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Schools gear up for national security activities

By CHEN ZIMO in Hong Kong | China Daily | Updated: 2021-04-15 09:14

Students attend a flag-raising ceremony at a school in Tung Chung, Hong Kong, on National Security Education Day, April 15, 2021. [RAYMOND CHAN/CHINA DAILY]

Schools in the Hong Kong Special Administrative Region are responding to the government's call to strengthen national security education with a range of activities due to be held around the sixth National Security Education Day on Thursday.

Educators hope the activities will help create a campus culture that highlights civic responsibility and national security awareness among local students.

To mark National Security Education Day, the first one since the National Security Law for Hong Kong was enacted last year, Hong Kong's Education Bureau is encouraging schools to organize activities-such as saluting the national flag and singing the national anthem-to strengthen students' sense of responsibility to safeguard national security.

Wong Ching-yung, the principal of Scientia Secondary School in Ho Man Tin, Kowloon, said the school will designate 19 students as "National Security Education Ambassadors", who will be tasked with facilitating the school's national security curricula and activities.

Students of the school have produced a national security-themed wall poster they will enter in a citywide design competition organized by the Education Bureau. They also signed up for the bureau's online quiz with the same theme.

Wong said these events, which will be held regularly rather than as one-off celebrations, mark a new beginning for national security education in Hong Kong.

Yeung Ming-kai, head of the school's civic education and history department, said he hoped the campaign would clear up the misunderstanding that national security has little to do with students' daily lives, or that the concept is only a matter of national defense and diplomacy.

Aware of responsibility

Young people should be aware of their responsibility for national security, including abiding by the law and understanding and respecting the nation as a whole, including its diverse cultures and actual situation, said Yeung.

Starting in late April, Yeung and his colleagues will hold seminars to incorporate national security-related knowledge into regular subjects. For example, a more detailed introduction to China's borders will be given in geography classes.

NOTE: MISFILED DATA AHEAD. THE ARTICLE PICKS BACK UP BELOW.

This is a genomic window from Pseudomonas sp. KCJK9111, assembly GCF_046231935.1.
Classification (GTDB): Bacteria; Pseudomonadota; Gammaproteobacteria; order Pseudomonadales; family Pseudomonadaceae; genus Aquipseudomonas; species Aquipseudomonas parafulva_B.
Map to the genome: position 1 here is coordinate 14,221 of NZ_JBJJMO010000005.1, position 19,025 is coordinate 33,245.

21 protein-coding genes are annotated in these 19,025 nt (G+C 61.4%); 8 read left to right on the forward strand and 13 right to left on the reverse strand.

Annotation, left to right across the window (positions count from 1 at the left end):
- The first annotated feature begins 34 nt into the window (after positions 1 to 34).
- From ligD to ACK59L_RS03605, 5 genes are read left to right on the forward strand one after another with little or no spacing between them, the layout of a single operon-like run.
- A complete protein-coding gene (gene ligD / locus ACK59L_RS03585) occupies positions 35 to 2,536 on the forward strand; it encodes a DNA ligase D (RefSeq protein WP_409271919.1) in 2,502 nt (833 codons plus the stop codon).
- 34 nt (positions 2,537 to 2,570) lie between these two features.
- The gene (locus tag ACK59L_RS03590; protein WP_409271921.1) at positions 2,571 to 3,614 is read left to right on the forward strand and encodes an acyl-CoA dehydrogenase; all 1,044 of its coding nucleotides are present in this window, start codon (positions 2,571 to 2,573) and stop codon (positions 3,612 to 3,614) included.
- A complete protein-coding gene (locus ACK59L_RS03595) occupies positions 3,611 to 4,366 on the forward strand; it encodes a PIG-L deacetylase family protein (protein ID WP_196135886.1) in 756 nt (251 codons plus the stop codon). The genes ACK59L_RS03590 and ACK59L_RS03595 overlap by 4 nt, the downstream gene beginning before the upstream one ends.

Chu Wai-lam, principal of Fung Kai No 1 Primary School in North District, said that the city's schoolchildren should not be left behind in the city's national security education. They should strengthen their national identity from an early age.

"Just as it is not too early to tell children to love their family and to warn them of the dangers of crossing the street, it is also not too early to tell them to be patriotic and alert them to threats to national security," said Chu.

In a competition for artworks on the theme of national security, the school will display 150 works by students on the education day, including slogans promoting national security and cartoon images of a national security mascot.

The principals and teachers also said that after the campaign, the schools will continue to seek professional support on national security education from the Education Bureau and Chinese mainland experts, such as in compiling a comprehensive national security textbook and obtaining up-to-date analysis of the global security situation.

"It is a bit challenge for local educators … because we have been wasting time for the past 24 years," said Wong. "But it's not too late to act now."

Chen Shuman contributed to this story.

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